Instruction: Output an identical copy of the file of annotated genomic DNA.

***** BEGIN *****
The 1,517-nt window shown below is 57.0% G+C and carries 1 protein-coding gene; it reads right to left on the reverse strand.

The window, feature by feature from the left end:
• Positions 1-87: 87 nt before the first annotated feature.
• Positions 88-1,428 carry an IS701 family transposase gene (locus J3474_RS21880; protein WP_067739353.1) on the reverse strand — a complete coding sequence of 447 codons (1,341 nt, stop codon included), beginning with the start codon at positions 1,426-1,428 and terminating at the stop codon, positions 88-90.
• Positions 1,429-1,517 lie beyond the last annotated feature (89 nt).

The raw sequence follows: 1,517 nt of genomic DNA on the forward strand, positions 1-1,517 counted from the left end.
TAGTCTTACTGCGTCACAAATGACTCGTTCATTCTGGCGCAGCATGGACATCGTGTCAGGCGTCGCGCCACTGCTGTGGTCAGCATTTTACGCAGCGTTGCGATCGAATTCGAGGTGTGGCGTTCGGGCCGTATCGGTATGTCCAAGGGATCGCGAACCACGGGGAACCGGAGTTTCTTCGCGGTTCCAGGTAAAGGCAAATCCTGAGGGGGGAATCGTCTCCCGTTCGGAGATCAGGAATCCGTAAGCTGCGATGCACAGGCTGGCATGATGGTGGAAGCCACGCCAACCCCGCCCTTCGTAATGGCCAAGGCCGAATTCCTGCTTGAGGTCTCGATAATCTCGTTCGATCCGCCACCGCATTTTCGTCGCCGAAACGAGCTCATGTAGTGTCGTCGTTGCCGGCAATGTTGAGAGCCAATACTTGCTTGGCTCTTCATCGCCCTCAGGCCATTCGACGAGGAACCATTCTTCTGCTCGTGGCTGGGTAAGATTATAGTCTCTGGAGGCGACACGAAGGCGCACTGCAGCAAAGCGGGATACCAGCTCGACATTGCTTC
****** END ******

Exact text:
The 1,517-nt window shown below is 57.0% G+C and carries 1 protein-coding gene; it reads right to left on the reverse strand.

The window, feature by feature from the left end:
• Positions 1-87: 87 nt before the first annotated feature.
• Positions 88-1,428 carry an IS701 family transposase gene (locus J3474_RS21880; protein WP_067739353.1) on the reverse strand — a complete coding sequence of 447 codons (1,341 nt, stop codon included), beginning with the start codon at positions 1,426-1,428 and terminating at the stop codon, positions 88-90.
• Positions 1,429-1,517 lie beyond the last annotated feature (89 nt).

The raw sequence follows: 1,517 nt of genomic DNA on the forward strand, positions 1-1,517 counted from the left end.
TAGTCTTACTGCGTCACAAATGACTCGTTCATTCTGGCGCAGCATGGACATCGTGTCAGGCGTCGCGCCACTGCTGTGGTCAGCATTTTACGCAGCGTTGCGATCGAATTCGAGGTGTGGCGTTCGGGCCGTATCGGTATGTCCAAGGGATCGCGAACCACGGGGAACCGGAGTTTCTTCGCGGTTCCAGGTAAAGGCAAATCCTGAGGGGGGAATCGTCTCCCGTTCGGAGATCAGGAATCCGTAAGCTGCGATGCACAGGCTGGCATGATGGTGGAAGCCACGCCAACCCCGCCCTTCGTAATGGCCAAGGCCGAATTCCTGCTTGAGGTCTCGATAATCTCGTTCGATCCGCCACCGCATTTTCGTCGCCGAAACGAGCTCATGTAGTGTCGTCGTTGCCGGCAATGTTGAGAGCCAATACTTGCTTGGCTCTTCATCGCCCTCAGGCCATTCGACGAGGAACCATTCTTCTGCTCGTGGCTGGGTAAGATTATAGTCTCTGGAGGCGACACGAAGGCGCACTGCAGCAAAGCGGGATACCAGCTCGACATTGCTTC